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Henry Vaughan (Генри Воэн)


Man


Weighing the steadfastness and state
Of some mean things which here below reside,
Where birds like watchful clocks the noiseless date
And intercourse of times divide;
Where bees at night get home and hive, and flowers
Early, as well as late,
Rise with the sun, and set in the same bowers;

I would, said I, my God would give
The staidness of these things to man! for these
To His divine appointments ever cleave,
And no new business breaks their peace;
The birds nor sow nor reap, yet sup and dine;
The flowers without clothes live,
Yet Solomon was never dressed so fine.

Man hath still either toys or care;
He hath no root, nor to one place is tied,
But ever restless and irregular
About this earth doth run and ride;
He knows he hath a home, but scarce knows where;
He says it is so far
That he hath quite forgot how to go there.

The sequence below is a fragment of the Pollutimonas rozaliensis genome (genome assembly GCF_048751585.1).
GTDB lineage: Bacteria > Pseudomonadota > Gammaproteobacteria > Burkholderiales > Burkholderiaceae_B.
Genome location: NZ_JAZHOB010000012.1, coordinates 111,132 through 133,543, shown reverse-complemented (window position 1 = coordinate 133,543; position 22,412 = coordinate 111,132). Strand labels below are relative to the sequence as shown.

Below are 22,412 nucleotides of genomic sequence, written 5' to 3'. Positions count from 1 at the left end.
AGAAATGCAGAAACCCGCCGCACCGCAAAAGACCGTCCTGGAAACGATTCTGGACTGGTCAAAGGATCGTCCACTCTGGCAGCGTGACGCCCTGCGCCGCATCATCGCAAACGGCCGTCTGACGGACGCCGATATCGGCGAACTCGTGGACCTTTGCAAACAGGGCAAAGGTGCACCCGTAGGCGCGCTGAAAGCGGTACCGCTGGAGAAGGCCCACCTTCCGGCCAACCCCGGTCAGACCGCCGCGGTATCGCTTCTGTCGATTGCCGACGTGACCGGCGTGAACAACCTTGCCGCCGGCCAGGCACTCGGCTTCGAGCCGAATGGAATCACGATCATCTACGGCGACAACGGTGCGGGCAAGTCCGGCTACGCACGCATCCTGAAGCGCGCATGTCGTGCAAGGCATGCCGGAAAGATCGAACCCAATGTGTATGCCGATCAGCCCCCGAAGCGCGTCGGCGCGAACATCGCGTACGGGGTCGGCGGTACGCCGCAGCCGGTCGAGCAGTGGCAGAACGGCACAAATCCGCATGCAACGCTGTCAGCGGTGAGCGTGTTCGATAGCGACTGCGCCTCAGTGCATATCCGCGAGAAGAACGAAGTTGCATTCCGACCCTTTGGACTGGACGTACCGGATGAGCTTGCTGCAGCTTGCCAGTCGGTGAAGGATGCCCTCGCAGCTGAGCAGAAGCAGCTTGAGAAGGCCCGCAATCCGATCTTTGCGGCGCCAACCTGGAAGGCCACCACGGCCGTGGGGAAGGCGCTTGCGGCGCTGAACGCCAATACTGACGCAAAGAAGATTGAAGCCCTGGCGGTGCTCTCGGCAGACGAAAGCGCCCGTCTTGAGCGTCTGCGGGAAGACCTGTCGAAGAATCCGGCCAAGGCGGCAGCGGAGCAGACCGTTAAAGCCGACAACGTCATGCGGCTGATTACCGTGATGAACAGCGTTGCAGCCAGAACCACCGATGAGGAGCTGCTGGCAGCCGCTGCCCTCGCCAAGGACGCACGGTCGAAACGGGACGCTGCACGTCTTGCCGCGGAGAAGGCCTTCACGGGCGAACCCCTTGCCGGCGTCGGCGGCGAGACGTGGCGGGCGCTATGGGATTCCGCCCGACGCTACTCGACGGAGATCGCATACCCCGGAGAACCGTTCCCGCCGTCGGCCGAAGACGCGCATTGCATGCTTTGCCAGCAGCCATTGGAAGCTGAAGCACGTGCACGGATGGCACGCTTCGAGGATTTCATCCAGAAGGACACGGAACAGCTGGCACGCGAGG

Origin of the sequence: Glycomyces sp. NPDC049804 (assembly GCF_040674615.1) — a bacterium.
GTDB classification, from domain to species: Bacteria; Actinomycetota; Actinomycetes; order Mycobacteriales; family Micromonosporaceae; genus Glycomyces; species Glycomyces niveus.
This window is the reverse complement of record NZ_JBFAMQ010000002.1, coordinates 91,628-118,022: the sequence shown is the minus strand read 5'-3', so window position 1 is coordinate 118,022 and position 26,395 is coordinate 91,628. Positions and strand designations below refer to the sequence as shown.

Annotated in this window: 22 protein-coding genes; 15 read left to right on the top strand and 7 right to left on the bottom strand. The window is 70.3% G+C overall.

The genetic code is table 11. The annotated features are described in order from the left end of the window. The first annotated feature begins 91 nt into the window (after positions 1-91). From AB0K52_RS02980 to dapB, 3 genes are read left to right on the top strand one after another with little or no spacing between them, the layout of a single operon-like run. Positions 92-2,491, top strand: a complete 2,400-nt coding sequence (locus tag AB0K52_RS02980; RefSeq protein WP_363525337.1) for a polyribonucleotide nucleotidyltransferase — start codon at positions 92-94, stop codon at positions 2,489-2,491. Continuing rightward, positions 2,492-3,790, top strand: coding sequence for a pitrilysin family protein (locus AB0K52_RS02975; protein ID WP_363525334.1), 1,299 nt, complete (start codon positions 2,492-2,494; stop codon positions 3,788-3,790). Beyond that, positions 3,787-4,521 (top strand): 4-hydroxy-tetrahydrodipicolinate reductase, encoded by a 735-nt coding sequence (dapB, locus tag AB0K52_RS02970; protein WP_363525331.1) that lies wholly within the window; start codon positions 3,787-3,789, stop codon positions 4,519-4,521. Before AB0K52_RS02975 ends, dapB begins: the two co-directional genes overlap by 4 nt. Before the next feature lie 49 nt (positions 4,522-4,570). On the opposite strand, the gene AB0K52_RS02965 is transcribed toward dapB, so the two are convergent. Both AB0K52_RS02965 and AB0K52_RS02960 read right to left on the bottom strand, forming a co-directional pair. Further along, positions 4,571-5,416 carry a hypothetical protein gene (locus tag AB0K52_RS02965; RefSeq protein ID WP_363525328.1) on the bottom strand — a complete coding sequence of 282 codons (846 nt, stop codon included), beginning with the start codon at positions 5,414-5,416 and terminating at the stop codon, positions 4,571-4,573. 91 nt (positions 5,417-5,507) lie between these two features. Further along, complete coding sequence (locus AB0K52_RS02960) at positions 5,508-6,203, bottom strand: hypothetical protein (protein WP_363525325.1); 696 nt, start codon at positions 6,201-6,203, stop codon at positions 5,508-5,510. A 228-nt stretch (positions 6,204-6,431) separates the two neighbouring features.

He knocks at all doors, strays and roams,
Nay, hath not so much wit as some stones have,
Which in the darkest nights point to their homes
By some hid sense their Maker gave;
Man is the shuttle, to whose winding quest
And passage through these looms
God ordered motion, but ordained no rest. 



Henry Vaughan's other poems:
  1. Cock-Crowing
  2. Upon The Priory Grove, His Usual Retirement
  3. Thou That Know'st For Whom I Mourn
  4. The Shepherds
  5. The True Christians


Poems of other poets with the same name (Стихотворения других поэтов с таким же названием):

  • George Herbert (Джордж Герберт (Херберт)) Man ("My God, I heard this day")

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